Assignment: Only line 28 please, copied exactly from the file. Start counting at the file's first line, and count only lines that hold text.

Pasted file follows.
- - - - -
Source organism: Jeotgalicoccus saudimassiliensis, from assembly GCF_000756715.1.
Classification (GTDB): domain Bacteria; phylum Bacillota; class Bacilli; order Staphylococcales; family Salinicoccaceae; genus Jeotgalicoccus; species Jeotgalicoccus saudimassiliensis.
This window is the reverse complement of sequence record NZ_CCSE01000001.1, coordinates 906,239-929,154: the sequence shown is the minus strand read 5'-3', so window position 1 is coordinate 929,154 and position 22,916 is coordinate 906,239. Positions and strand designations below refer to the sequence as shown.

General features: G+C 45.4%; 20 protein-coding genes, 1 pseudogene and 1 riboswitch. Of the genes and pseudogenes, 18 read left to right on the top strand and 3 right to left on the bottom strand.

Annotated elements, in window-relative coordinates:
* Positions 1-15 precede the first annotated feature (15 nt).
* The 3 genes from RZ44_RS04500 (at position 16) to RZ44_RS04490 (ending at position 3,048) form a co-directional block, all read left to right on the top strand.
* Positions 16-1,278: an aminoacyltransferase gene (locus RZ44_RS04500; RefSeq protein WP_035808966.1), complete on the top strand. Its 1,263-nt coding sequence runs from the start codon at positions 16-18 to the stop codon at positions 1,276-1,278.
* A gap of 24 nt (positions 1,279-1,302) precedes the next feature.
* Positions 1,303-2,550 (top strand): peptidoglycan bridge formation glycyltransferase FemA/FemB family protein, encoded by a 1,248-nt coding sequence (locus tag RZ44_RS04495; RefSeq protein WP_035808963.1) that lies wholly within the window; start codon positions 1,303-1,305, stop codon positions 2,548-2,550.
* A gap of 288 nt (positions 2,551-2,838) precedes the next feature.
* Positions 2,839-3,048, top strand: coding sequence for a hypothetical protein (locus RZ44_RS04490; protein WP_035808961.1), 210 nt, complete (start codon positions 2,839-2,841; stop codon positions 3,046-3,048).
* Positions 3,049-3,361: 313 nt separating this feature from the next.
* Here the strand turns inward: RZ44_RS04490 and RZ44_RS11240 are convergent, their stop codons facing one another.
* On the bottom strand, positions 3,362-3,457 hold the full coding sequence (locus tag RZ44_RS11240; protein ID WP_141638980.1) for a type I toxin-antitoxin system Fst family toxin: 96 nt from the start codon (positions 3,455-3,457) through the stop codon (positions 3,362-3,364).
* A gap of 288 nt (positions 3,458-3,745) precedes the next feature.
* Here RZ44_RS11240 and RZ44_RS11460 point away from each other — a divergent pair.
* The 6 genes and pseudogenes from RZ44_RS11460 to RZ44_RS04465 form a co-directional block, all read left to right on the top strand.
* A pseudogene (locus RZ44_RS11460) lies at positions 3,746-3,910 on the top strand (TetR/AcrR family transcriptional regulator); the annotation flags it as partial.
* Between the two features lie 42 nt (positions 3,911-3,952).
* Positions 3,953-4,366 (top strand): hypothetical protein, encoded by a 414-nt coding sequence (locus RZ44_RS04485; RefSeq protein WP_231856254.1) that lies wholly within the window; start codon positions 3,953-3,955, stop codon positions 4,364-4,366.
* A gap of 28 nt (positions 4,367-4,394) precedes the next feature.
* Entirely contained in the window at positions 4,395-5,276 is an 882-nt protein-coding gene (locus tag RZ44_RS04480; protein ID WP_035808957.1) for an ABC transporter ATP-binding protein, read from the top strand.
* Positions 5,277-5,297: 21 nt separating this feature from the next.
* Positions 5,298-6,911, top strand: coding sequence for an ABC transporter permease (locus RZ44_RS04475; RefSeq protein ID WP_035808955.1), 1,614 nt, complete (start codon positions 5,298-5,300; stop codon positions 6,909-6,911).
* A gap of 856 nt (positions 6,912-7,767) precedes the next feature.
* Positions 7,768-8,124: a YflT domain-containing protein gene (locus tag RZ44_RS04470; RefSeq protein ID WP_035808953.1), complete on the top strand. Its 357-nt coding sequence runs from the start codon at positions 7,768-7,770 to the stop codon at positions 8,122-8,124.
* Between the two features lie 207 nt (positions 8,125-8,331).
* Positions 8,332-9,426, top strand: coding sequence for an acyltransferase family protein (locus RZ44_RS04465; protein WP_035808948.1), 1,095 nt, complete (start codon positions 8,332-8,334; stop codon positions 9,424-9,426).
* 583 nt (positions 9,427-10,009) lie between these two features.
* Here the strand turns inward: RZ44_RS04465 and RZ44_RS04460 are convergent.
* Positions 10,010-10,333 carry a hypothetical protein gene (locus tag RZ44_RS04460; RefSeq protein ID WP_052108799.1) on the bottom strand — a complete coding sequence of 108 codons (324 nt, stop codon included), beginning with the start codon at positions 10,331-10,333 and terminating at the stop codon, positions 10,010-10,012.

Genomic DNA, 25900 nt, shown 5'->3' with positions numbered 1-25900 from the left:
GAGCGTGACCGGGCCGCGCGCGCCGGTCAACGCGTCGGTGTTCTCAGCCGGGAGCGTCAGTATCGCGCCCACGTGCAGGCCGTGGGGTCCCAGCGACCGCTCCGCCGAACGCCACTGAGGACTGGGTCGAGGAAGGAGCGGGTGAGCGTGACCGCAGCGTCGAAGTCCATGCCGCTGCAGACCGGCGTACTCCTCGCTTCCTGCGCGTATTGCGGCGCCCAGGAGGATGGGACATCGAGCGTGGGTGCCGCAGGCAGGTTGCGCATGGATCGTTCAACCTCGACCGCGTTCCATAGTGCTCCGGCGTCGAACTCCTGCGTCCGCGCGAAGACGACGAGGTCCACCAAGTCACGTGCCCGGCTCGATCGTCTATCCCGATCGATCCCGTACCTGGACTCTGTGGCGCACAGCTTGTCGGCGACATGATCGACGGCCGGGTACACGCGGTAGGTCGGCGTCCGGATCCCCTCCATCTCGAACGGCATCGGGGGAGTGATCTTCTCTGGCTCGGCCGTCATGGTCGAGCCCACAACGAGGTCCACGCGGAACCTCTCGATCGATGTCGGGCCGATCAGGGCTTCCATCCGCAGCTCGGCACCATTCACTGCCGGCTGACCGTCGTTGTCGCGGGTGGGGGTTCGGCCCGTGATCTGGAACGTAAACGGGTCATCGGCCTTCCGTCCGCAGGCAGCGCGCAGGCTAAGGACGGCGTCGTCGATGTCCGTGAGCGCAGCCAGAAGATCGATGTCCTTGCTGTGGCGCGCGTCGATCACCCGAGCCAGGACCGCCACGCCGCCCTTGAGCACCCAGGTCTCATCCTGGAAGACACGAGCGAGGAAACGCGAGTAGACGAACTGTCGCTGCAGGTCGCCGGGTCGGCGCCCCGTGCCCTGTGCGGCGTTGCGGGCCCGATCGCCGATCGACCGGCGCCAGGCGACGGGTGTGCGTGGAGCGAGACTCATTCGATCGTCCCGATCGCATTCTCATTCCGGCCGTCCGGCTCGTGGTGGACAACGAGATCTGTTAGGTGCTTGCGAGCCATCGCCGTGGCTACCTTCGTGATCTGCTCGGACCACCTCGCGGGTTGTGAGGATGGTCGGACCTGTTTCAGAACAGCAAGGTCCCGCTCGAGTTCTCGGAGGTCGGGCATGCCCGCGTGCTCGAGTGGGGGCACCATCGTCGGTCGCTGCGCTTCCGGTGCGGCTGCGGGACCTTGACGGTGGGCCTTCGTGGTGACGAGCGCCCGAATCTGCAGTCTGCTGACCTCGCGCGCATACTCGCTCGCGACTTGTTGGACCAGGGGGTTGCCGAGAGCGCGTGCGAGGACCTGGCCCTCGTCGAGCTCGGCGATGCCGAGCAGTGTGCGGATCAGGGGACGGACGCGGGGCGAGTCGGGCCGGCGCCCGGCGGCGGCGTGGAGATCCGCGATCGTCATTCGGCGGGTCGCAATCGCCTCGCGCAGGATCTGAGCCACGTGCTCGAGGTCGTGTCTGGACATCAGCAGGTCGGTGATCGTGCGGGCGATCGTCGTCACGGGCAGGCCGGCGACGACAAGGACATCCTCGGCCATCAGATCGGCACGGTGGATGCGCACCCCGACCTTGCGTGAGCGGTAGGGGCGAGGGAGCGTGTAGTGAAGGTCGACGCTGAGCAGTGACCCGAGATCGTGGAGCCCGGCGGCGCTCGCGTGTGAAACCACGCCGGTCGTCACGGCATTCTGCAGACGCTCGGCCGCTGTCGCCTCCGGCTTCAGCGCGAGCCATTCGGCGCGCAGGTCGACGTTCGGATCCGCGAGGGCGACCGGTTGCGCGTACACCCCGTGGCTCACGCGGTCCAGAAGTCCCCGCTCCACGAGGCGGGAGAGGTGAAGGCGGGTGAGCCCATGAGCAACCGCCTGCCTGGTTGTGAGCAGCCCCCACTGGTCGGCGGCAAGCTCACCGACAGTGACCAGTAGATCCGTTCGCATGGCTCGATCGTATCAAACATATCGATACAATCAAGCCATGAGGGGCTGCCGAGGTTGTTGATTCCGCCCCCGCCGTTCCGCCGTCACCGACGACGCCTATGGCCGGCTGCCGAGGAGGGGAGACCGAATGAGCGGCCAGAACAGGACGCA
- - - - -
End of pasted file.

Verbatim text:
* Between the two features lie 207 nt (positions 8,125-8,331).